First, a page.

Take the 2-minute tour ×
Stack Overflow is a question and answer site for professional and enthusiast programmers. It's 100% free, no registration required.
int A(const char* name){     
    name = "Here you GO!";    
    char* new_name;      
    //strcpy(new_name,name);      
    new_name = const_cast<char *>(name);      
    printf("%s\n", new_name);      
    return 0;    
}

This is the source code which I am testing.

one problem is when I use const_cast<char *>, it says it is undeclared. (I know it can work under 'g++' compiling) Anther problem is when I try to use strcpy to combine them together, it pops up segmentation fault. the premise is I have to use gcc whatevername.c -std=c99 to compile.

Is anyone offer some suggestion how to solve that. Much appreciate..

share|improve this question

4 Answers 4

up vote 5 down vote accepted

You need to allocate space for the new string. You were on the right track using strcpy, because const_cast is C++ only. Edit: Even better use strdupas Miroslav suggests.

int A(const char* name)
{ 
    name = "Here you GO!";
    char* new_name = malloc(strlen(name)+1);
    if (new_name) {
        strcpy(new_name,name);
        printf("%s\n", new_name);
    }
    return 0;
]
share|improve this answer

You are getting segmentation fault, because new_name points nowhere.

Solution: allocate memory for new_name. You can either call malloc() and then use strcpy(), or call strdup() which will do both things for you:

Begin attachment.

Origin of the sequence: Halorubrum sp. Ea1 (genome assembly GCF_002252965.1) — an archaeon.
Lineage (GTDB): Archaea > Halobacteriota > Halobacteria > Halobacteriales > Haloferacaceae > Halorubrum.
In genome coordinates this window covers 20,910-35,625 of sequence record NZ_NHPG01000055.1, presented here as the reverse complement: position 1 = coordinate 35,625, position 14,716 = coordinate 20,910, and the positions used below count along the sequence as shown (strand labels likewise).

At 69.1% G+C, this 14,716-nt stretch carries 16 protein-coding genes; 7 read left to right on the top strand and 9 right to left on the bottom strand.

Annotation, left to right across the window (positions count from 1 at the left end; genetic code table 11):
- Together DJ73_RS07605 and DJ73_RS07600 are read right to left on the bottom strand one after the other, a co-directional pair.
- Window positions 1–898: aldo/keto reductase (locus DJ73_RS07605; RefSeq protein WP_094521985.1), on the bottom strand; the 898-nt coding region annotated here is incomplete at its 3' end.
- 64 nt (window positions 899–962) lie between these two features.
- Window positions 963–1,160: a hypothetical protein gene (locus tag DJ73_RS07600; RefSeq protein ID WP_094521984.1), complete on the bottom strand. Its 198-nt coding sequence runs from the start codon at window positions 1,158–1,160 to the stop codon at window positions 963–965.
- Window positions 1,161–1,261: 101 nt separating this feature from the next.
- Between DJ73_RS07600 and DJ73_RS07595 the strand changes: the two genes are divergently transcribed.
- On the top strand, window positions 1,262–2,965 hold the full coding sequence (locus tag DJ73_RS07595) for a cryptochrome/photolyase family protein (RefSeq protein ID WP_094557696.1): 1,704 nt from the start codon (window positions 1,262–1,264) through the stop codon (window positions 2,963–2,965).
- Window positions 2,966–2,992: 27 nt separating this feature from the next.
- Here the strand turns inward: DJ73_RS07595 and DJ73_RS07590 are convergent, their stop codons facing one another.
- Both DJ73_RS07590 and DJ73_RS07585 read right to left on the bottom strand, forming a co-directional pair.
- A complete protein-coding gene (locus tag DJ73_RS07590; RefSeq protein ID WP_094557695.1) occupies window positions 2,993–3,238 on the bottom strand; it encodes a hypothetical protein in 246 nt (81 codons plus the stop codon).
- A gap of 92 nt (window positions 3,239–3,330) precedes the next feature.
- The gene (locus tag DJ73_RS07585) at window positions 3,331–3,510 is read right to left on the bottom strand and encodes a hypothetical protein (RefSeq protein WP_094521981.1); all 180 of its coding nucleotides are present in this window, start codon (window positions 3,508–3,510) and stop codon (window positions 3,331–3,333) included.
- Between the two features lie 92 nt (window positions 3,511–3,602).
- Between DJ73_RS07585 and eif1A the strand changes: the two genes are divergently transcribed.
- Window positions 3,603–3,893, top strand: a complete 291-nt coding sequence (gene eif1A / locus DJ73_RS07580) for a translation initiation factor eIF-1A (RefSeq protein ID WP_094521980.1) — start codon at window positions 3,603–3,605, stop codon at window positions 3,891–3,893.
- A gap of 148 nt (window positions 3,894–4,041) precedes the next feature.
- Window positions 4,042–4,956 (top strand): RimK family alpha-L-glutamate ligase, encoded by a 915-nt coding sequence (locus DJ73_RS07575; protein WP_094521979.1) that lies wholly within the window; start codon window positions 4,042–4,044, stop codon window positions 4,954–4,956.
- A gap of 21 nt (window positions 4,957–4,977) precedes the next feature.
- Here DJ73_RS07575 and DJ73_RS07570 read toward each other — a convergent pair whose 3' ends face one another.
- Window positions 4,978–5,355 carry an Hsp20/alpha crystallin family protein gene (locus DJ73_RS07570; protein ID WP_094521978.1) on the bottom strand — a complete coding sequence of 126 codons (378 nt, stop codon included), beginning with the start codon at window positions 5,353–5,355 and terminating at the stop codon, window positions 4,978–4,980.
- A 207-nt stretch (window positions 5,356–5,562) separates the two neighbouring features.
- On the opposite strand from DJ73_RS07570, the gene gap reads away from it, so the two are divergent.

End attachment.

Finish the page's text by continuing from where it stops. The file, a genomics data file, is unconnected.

int A(const char* name){ 

name = "Here you GO!";

char* new_name = strdup(name);

printf("%s\n", new_name);

return 0;
}

See this answer for more details on strdup(): http://stackoverflow.com/questions/252782/strdup-what-does-it-do-in-c

share|improve this answer
    
strdup doesn't always exist... –  Oliver Charlesworth Mar 4 '12 at 17:48

const_cast is a C++ thing; it doesn't exist in C.

If you want to use strcpy, you can't just use an uninitialised pointer (i.e. new_name). You need to allocate sufficient space first (with malloc), and then free that space when you are done with it.

share|improve this answer

You haven't allocated space for new_name. Allocate enough to hold the string you are copying into it.

share|improve this answer

Your Answer

 
discard

By posting your answer, you agree to the privacy policy and terms of service.

Not the answer you're looking for? Browse other questions tagged or ask your own question.